How would it make you feel if one day all the curtains and (toilet) doors were to disappear? If all of your emails and bank records were publicly displayed for everyone to see? Having all data at our fingertips is great, but it has a flip side. It has also never been easier to violate someone’s privacy.

Privacy has been considered a basic human right since the Universal Declaration of Human Rights of 1948. For a long time it was treated as an afterthought by most. With several recent scandals concerning data leaks, this has changed. The European Union’s GDPR law of 2016 has made privacy impossible to ignore for companies that handle sensitive data.

The common rhetoric of “If you’ve got nothing to hide, you’ve got nothing to fear” tries to convince us that privacy is merely something for criminals to hide behind. It implies that the ordinary, upstanding citizens – such as ourselves – have no rights to complain about privacy violations. But how would it make you feel if one day all the curtains and (toilet) doors were to disappear? If all of your emails and bank records were publicly displayed for everyone to see? How would you feel if you were to learn somebody planted a microphone in your house or a GPS tracker in your car? Naked and exposed. Violated.

What does privacy really mean? Simply put, privacy is the right to decide for oneself which information will be shared with whom. This is so very important, because without this guarantee we could never be ourselves.

When we know we’re being eavesdropped on, we behave differently. This is the so called “Chilling effect”. The same happens when we think our digital data may not be safe.

How is our privacy violated?

The invention of the internet made the world a hyperconnected place. It has never been easier to access knowledge or get in touch with people all over the world. Having all this data at our fingertips is great, but it has a flip side. It has also never been easier to violate someone’s privacy.

Online advertisements, analytics software, omnipresent social networks: they track our each and every online move, combine this data and sell it to the highest bidder. Sometimes it’s merely used to sell people this new flatscreen TV that they don’t really need. Other times, however, the motives are not as innocent:

  • Our data could be used to sway opinions in an effort to influence an election outcome.
  • Our data could be used to publicly shame.
  • Our data could used to get us fired from our jobs.
  • Our data could be used for identity theft and cause us a lot of trouble while criminals use it to hide behind.

All of this is could happen, but without most of us being aware of it. Sure, we agreed to some app’s terms and conditions, or clicked the big green button in some popup that mentioned privacy and cookies. But are we ever explicitly asked for permission to have our data used in ways that we could never predict?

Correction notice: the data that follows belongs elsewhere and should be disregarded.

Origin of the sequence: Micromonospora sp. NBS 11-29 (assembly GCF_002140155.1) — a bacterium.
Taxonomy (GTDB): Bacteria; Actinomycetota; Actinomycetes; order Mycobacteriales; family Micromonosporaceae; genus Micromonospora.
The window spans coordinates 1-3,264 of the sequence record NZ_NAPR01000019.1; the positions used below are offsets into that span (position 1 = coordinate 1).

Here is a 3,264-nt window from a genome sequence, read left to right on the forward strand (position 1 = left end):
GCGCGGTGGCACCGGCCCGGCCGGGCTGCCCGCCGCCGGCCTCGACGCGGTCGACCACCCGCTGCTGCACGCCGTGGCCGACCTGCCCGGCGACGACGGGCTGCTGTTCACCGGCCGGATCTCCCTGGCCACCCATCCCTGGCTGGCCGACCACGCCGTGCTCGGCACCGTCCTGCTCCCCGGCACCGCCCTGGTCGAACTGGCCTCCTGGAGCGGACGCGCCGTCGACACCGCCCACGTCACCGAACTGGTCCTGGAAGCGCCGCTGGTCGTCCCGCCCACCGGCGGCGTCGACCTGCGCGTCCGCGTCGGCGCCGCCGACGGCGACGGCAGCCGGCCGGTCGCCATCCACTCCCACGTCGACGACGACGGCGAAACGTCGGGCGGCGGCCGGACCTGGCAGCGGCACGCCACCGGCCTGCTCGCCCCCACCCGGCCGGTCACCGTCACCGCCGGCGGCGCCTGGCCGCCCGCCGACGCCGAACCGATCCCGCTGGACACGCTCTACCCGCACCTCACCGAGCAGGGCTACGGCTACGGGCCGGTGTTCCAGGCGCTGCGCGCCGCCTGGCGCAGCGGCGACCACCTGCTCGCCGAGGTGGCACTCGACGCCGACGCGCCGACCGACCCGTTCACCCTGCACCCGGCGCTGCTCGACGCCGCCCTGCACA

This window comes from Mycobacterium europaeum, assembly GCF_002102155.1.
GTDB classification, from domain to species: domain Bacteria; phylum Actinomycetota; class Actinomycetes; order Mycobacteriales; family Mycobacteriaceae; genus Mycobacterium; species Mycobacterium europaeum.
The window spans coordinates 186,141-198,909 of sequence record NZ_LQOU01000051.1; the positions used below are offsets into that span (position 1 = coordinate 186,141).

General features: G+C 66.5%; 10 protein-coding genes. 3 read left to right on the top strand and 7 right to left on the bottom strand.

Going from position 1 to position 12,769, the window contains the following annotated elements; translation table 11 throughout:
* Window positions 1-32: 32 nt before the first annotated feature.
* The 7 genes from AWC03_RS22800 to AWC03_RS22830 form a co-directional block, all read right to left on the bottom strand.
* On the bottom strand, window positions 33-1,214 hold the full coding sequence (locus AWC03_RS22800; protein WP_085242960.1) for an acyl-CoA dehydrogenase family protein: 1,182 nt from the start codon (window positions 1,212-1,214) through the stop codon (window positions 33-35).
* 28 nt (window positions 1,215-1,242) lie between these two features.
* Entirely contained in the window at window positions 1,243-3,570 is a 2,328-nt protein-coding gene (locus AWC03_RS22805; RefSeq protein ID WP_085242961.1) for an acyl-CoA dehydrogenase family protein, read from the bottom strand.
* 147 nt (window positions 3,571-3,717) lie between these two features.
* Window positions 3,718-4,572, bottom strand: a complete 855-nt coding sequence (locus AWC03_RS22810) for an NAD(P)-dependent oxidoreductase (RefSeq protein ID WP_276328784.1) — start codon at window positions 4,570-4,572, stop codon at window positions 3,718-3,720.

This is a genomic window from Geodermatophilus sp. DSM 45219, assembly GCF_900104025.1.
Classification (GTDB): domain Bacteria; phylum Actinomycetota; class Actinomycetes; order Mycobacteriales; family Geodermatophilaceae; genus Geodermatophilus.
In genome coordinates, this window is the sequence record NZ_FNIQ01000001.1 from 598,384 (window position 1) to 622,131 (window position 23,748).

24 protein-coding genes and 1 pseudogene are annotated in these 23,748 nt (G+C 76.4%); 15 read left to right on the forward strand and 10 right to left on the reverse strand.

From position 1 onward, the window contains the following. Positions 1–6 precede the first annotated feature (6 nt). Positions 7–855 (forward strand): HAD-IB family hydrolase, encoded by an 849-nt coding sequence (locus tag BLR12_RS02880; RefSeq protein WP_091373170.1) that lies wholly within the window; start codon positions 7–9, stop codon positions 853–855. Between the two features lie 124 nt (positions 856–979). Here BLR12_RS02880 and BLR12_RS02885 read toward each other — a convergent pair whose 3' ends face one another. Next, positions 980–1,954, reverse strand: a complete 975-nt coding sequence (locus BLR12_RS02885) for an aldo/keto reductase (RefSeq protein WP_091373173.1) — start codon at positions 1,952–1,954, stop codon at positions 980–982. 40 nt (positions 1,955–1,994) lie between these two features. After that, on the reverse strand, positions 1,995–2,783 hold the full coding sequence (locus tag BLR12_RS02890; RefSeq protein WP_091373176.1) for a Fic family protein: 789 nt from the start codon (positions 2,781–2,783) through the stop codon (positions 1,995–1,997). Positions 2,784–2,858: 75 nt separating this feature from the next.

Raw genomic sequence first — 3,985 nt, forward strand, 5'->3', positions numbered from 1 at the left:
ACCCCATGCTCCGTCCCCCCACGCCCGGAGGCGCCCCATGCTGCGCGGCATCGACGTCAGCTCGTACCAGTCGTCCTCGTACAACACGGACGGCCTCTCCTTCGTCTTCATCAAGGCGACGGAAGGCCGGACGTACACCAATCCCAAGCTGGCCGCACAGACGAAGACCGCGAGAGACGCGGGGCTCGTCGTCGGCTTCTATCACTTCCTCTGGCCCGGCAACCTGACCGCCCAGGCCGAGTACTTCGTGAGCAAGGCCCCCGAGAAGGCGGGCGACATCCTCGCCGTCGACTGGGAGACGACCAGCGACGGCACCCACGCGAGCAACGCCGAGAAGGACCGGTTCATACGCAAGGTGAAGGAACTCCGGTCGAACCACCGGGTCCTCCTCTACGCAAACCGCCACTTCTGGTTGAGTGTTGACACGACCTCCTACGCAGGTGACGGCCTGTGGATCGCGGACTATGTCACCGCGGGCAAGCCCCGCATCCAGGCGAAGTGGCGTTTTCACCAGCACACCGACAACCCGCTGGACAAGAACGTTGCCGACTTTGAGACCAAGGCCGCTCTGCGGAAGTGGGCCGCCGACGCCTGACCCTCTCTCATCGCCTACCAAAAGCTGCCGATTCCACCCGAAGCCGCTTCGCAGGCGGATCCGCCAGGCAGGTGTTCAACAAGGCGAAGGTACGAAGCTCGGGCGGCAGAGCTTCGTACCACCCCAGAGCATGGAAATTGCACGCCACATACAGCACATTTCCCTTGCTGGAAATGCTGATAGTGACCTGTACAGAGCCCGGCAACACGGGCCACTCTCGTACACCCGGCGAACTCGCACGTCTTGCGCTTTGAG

What can we do to protect our privacy?

Unfortunately there’s not one universal solution to protect our privacy. Legislation like the GDPR helps, but in its current form is far from sufficient. Technological solutions like ad blockers help, but they can’t protect us from everything. Therefore it’s important for us to think about what products and services we use and what privacy policies those services and products have. Let’s all stay aware of what may impact our privacy and think before we use something.

What can companies do to protect the privacy of customers?

While it is important for consumers to pay attention to how their data is used by products and services, companies have their own responsibility in protecting their customers’ privacy.

The GDPR law has already provided some guidelines. However, there is no harm in going further than what is required by this law. When it comes to privacy, companies need to let people know they are collecting data and for what purpose and give people the ability to opt-in or opt-out. Furthermore, companies should be mindful of the data they ask of their clients and only ask for data that they really need.

Other things that are important for companies to think about are:

  • How/where will data be stored?
  • How is the data protected?
  • How will clients be notified should any data security be compromised?

In conclusion about privacy

Privacy is something that affects everyone. From people who use services, to the companies that provide the services. Companies need to be aware of their responsibility in protecting the privacy of their clients as best as they can and take what actions they can.

To ensure everyone’s privacy, we must work together.

There are tools that can help us protect our privacy, but they don’t replace this critical thinking.

So, read terms and conditions, stay away from awesome free tools as there is always a catch, and most importantly, don’t give your name and address to every company that asks for it on the internet, same as you wouldn’t to every person in the street.